This is a true story. And while I'm not proud of what I did, I'm not sorry either.
I was working a lunch shift around the holidays, when the restaurant is packed. Servers scurried about, bartenders jovially shook their cocktails and bussers dashed to and fro. The restaurant felt like the Nutcracker Ballet, every dancer doing their part.
And then they arrived. The coiffed, highlighted hair. The swollen shopping bags embossed with designer names. The real fur coats that feel less like a garment and more like a pet. Ladies who lunch.
Even approaching their table was a challenge. The 3-foot radius around it was littered with pricey parcels. But I stepped nimbly, positioned myself at the head of the table, cleared my throat, grinned and said hello.
Not an upward glance. The ladies were so engrossed in their own conversation they couldn't be bothered to so much as look my way, let alone express a preference for bottled vs. ice water.
I maneuvered away, thinking I'll just give them a few minutes to get settled. Ten minutes later my manager hissed, "Would you please go greet that table?" The ladies were still chatting, but I'd just politely but firmly interrupt for a moment, get their order and be on my way.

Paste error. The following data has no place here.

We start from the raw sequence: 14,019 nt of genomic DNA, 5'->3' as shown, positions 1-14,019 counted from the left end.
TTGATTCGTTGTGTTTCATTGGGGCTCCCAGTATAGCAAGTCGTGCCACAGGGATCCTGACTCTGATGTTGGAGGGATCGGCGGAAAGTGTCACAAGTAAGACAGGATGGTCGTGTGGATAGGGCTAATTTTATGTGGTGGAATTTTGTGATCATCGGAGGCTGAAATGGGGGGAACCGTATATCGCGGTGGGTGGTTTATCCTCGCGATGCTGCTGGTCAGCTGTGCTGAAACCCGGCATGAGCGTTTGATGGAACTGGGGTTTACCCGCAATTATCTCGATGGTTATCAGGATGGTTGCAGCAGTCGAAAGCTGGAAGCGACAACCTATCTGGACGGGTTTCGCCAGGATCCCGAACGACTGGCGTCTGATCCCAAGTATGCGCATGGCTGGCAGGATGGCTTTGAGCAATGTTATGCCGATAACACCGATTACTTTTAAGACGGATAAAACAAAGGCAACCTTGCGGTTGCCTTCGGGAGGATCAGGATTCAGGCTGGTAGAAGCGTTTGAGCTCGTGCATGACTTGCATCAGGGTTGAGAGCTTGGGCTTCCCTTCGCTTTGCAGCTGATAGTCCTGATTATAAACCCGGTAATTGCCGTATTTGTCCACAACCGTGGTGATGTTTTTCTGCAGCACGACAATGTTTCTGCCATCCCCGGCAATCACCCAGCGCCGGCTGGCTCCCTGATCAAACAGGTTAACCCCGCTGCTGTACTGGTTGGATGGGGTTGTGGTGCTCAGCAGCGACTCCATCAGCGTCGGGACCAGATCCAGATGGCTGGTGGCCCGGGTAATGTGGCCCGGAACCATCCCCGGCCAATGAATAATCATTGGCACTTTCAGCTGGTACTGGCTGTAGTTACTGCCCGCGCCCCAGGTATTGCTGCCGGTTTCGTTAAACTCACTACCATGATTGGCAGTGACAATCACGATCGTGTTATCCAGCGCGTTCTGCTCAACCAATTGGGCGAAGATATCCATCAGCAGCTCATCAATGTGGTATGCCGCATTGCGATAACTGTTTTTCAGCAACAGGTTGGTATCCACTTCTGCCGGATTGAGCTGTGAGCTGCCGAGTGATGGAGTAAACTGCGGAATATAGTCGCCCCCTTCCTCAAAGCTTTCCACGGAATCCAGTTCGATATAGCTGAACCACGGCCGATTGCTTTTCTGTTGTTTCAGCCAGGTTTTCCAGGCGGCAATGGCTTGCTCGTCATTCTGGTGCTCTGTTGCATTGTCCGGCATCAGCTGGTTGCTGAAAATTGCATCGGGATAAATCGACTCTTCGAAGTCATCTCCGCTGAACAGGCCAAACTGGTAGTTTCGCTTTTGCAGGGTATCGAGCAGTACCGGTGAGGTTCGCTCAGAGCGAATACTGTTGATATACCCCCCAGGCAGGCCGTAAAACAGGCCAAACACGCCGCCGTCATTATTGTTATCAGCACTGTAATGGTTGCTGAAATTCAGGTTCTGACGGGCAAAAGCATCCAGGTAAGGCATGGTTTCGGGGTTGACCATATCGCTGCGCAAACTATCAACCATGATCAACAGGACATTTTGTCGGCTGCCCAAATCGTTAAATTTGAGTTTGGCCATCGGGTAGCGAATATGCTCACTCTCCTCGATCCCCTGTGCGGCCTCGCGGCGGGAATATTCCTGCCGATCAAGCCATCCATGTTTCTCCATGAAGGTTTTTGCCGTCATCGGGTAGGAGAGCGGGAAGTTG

After another contortionist-style approach and another warm hello, the one nearest me stage-whispered, "Is she talking?" then collapsed into a fit of twittering hysteria. Okay. Fine. You're getting ice water, and you're not going to hear about the specials.
This behavior continued. The ladies refused to acknowledge me. They berated the bussing staff for clearing their plates too soon and berated them again for waiting too long to remove their dirty dishes. They complained to the manager that no one explained the menu to them and that they never heard about the specials, then complained that their lunch had been constantly interrupted by an overzealous server demanding to know how everything tasted.
When I was at the table, they didn't need anything; when I was busy at another table, they hooted and crowed that they needed salt and pepper, extra dressing, more water. Finally I snapped. They were holding up their half-empty water glasses, gesturing desperately like dehydrated lepers.
Stepping lightly, I moved from seat to seat, picking up each water glass and filling it to the brim. And I made sure their expensive, gold-stamped shopping bags were properly hydrated as well. Just a trickle, not enough to do any real damage, but right into the heart of the packages.
None of the ladies noticed a thing, but I left work happy despite their 10 percent tip. After all, nothing says "Happy holidays" like soggy wrapping paper and warped cardboard boxes.